where

$\left\{\begin{array}{l}f\left(t\right)=\epsilon \left(t\right)/{\sigma }_{0}\\ A={g}_{0}\left({\sigma }_{0}\right){D}_{0}\\ B=\frac{{g}_{1}\left({\sigma }_{0}\right){g}_{2}\left({\sigma }_{0}\right)}{{a}_{\sigma }^{n}\left({\sigma }_{0}\right)}\alpha \end{array}$ (41)

3) Now the values of A(σ0) and B(σ0) are known for all constant stress levels.

4) Parameter A is fitted to some proper function A(σ). We have used five order polynomial to approximate A(σ), in this study. Then the parameter D0 can be determined using initial condition $A\left(0\right)={g}_{0}\left(0\right){D}_{0}={D}_{0}$ . Since ${g}_{0}\left(\sigma \right)=A\left(\sigma \right)/{D}_{0}$ the parameter g0 can be also determined  .

5) Parameter B is fitted to some proper function B(σ). In this study, we have used five order polynomial to approximate B(σ). Then the parameter α can be determined using initial condition $B\left(0\right)=\frac{{g}_{1}\left(0\right){g}_{2}\left(0\right)}{{a}_{\sigma }^{n}\left(0\right)}\alpha =\alpha$ .

6) We have $\frac{{g}_{1}\left({\sigma }_{0}\right){g}_{2}\left({\sigma }_{0}\right)}{{a}_{\sigma }\left({\sigma }_{0}\right)}=\frac{B\left({\sigma }_{0}\right)}{\alpha }$ . The value of B(σ0)/α is known for all

constant stress levels, this value is denoted C. Parameter C is fitted to some proper function C  . We have used five order polynomial to approximate C(σ). Then, parameters g1, g2 and aσ can be determined using initial conditions ${g}_{1}\left(0\right)={g}_{2}\left(0\right)={a}_{\sigma }\left(0\right)=1$ .

7) Since ${a}_{\sigma }^{n}\left({\sigma }_{0}\right)=\frac{{g}_{1}\left({\sigma }_{0}\right){g}_{0}\left({\sigma }_{0}\right)}{\alpha B\left({\sigma }_{0}\right)}$ then we have

$n=\frac{\mathrm{ln}\left(\left({g}_{1}\left({\sigma }_{0}\right){g}_{2}\left({\sigma }_{0}\right)\right)/\left(\alpha B\left({\sigma }_{0}\right)\right)\right)}{\mathrm{ln}\left({a}_{\sigma }\left({\sigma }_{0}\right)\right)}$

The preceding methodology leads us to the following values:

${D}_{0}=160×{10}^{-6}{\text{MPa}}^{-1};\text{}\alpha =1.03×{10}^{-6}{\text{MPa}}^{-1}\text{and}n=0.24$ (42)

Simulated non-linear parameters are

$\left\{\begin{array}{l}{g}_{0}\left(\sigma \right)=3.2×{10}^{-7}{\sigma }^{5}-5.7×{10}^{-5}{\sigma }^{4}+3.9×{10}^{-3}{\sigma }^{3}-0.13{\sigma }^{2}+2\sigma -11\\ {g}_{1}\left(\sigma \right)=8.5×{10}^{-8}{\sigma }^{5}-1.3×{10}^{-5}{\sigma }^{4}+8.1×{10}^{-4}{\sigma }^{3}-2.4×{10}^{-2}{\sigma }^{2}+0.34\sigma -0.83\\ {g}_{2}\left(\sigma \right)=4.9×{10}^{-7}{\sigma }^{5}-8.5×{10}^{-5}{\sigma }^{4}+5.7×{10}^{-3}{\sigma }^{3}-0.19{\sigma }^{2}+2.9\sigma -17\\ {a}_{\sigma }\left(\sigma \right)=5.7×{10}^{-7}{\sigma }^{5}-9.7×{10}^{-5}{\sigma }^{4}+6.4×{10}^{-3}{\sigma }^{3}-0.21{\sigma }^{2}+3.2\sigma -18\end{array}$ (43)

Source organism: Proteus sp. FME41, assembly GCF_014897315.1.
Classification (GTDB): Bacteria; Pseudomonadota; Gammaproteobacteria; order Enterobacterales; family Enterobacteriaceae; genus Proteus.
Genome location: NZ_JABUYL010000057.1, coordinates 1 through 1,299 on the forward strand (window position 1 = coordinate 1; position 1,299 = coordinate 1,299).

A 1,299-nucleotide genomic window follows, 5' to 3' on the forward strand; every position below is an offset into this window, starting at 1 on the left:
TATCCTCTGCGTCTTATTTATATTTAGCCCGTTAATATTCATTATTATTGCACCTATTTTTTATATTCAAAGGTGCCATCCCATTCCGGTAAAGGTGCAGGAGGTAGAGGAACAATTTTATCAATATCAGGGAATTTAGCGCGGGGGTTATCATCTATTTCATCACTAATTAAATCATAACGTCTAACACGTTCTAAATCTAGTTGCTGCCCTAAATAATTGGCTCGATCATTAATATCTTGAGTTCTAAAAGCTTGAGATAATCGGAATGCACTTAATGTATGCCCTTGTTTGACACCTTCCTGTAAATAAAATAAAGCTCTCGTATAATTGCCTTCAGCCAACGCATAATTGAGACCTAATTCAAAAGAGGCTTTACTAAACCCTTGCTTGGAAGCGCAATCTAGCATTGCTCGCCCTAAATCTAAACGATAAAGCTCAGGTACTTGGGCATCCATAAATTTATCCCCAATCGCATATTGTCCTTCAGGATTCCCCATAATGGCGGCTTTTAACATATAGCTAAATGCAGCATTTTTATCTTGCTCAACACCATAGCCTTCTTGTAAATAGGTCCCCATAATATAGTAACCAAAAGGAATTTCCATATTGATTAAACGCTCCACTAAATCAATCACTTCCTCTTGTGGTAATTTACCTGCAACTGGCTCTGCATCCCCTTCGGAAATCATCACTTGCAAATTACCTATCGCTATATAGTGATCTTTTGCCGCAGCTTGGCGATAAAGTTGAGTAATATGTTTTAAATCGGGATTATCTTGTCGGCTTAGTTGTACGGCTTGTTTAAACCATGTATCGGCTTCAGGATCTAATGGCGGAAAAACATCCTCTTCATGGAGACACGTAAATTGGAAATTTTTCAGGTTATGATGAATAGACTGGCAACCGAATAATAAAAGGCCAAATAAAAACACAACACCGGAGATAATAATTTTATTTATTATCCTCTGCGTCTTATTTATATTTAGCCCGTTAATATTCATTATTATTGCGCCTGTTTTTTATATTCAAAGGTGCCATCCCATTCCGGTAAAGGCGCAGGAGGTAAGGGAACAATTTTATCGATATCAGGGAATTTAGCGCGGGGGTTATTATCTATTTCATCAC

6. Relative Errors and Creep Curves

We computed the relative error with the following formula

$e\left(t\right)=\frac{‖\epsilon \left(t\right)-\stackrel{¯}{\epsilon }\left(t\right)‖}{‖\epsilon \left(t\right)‖}$ (44)

where $\epsilon \left(t\right)$ the true value of the strain in the creep test and $\stackrel{¯}{\epsilon }\left(t\right)$ is the numerically approximated value of strain. The Table 1 below depicts relative errors:

Error estimates shows that the proposed method produces the smallest error. The computed strain in creep test with different methods is shown in Figure 2 below.

Non-linear parameters are shown in Figure 3.

Figure 3 depicts the predicted non-linear parameters (straight curve) with our proposed method and the true value of non-linear parameters (disconti- nuous curve with “+” sign). From these figures it is evident that the simulated non-linear parameters are in good agreement with the true value of the non-li- near parameters. We can notice from our results that stress highly influences the value of material non-linear parameters; which is a confirmation that parameters g0, g1, g2 and aσ in the Schapery’s viscoelasticity equation are stress dependent   . These results are matching perfectly with those obtained by     when they were dealing with physical and mechanical properties of some Cameroonians woods. Authors    when dealing with non-linear creep and relaxation obtained similar results in their scientific works.

Figure 2 is just depicting the advantage of predicting creep behavior of material with our method. It is clear that the predicted creep curve is so close to the true value of the creep to be distinguished. The lower value of the relative estimating errors is just reinforcing the method.

Figure 2. Strain as a function of time in creep test.

Table 1. Relative errors in creep test.

Figure 3. Non-linear parameters as a function of stress.

7. Conclusion

We have presented in this paper a powerful method which takes in to account the finite ramp time in the Schapery’s non-linear viscoelastic equation. It came out that the method is a good predicting tool of strain in creep test, because it is doing while minimizing the relative error. At the end material non-linearity parameters that have been simulated from the proposed method are in good agreement with those found in literature. The authors  ,  and  applied different processes in their works to predict long term creep of composites and they came out with good results. In the future we can see how to apply our correction method to what they did in order to have different point of view.

Conflicts of Interest

The authors declare no conflicts of interest.